Let’s be honest: the debate about same-sex marriage is very personal.
This discussion directly impacts people in same-sex relationships, and it will ultimately determine whether their union should be recognised as a ‘marriage.’
That is why this debate feels personal, even when people try and only address the issues.
Every ethical discussion will directly affect some people, yet we must not walk away from these important conversations.
For example, a discussion about euthanasia or abortion may cause some people to be upset, especially if they are caring for someone who is terminally ill or carrying an unborn child with a serious illness.
Yet, for the sake of good order it is vital that we have a mature discussion about these issues that affect the very fabric of our society.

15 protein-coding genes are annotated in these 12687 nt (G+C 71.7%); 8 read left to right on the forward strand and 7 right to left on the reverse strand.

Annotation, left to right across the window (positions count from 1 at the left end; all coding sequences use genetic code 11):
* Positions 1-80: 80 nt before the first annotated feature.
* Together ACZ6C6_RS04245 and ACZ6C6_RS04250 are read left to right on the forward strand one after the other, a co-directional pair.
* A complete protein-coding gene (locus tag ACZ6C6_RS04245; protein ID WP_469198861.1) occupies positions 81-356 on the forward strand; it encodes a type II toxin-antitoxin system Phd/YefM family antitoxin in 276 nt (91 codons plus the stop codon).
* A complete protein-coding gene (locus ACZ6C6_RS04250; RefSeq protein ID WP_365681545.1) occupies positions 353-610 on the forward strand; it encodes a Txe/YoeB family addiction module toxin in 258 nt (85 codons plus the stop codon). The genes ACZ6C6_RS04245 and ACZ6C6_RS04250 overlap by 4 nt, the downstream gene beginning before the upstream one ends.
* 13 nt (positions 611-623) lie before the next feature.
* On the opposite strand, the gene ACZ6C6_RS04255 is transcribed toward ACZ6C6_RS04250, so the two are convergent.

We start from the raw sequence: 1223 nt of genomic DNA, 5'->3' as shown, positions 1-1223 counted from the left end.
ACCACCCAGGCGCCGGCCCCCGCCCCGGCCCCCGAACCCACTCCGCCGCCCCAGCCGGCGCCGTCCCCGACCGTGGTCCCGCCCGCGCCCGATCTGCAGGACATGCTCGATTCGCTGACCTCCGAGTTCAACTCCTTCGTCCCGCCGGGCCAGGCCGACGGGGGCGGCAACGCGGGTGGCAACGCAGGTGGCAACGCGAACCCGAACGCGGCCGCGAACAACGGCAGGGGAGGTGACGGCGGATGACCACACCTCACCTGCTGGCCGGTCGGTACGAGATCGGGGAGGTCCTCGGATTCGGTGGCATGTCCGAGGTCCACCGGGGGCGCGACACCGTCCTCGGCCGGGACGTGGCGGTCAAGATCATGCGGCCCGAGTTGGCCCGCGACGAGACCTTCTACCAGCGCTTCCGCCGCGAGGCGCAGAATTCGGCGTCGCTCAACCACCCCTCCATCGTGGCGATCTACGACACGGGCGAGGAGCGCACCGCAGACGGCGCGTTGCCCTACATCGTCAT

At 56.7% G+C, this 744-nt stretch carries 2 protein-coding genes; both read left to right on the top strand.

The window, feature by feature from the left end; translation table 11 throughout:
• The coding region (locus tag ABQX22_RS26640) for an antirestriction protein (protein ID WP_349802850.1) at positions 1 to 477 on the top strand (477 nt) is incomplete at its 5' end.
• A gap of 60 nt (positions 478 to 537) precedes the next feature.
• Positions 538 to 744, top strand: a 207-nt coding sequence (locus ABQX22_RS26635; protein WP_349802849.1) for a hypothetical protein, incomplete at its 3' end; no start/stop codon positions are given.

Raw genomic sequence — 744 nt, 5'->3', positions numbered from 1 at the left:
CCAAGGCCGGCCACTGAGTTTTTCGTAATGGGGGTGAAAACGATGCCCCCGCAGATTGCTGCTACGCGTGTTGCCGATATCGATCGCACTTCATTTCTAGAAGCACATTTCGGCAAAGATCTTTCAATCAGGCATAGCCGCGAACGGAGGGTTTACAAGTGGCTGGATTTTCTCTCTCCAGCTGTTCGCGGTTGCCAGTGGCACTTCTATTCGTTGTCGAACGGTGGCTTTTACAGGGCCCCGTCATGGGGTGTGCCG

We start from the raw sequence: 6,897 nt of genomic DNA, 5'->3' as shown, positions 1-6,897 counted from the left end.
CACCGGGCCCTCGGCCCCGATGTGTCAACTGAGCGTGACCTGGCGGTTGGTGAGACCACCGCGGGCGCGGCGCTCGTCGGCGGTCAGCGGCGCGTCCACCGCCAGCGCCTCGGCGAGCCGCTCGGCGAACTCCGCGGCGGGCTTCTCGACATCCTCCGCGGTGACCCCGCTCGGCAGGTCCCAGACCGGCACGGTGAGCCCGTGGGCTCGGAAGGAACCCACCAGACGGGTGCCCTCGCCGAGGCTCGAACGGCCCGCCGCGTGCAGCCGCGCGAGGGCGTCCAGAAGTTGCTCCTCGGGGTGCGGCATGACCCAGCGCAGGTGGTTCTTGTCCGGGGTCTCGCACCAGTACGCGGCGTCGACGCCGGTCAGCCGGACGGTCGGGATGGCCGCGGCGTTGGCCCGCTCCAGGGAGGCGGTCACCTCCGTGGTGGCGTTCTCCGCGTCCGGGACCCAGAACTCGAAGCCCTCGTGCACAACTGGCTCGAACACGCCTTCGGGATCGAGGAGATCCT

But remember that people will often pay more attention to how we’re speaking instead of what we’re saying.
That is why we need to do all we can to show love to those we disagree with, even when they might prefer we didn’t speak at all.
When Jesus encountered people with a different viewpoint, he spoke his mind, even though it caused some people to be upset with him.
And the Apostle Paul felt obliged to defend his viewpoint, even though he knew it would cause people to be unhappy.
As Paul says in Galatians:
Am I now trying to win the approval of human beings, or of God? Or am I trying to please people? If I were still trying to please people, I would not be a servant of Christ. (Galatians 1:10)
This is the difficult challenge we face: speaking the truth in love.
And above all, we want to keep pointing people to Jesus, who “loves us and has freed us from our sins by his blood…” (Revelation 1:5)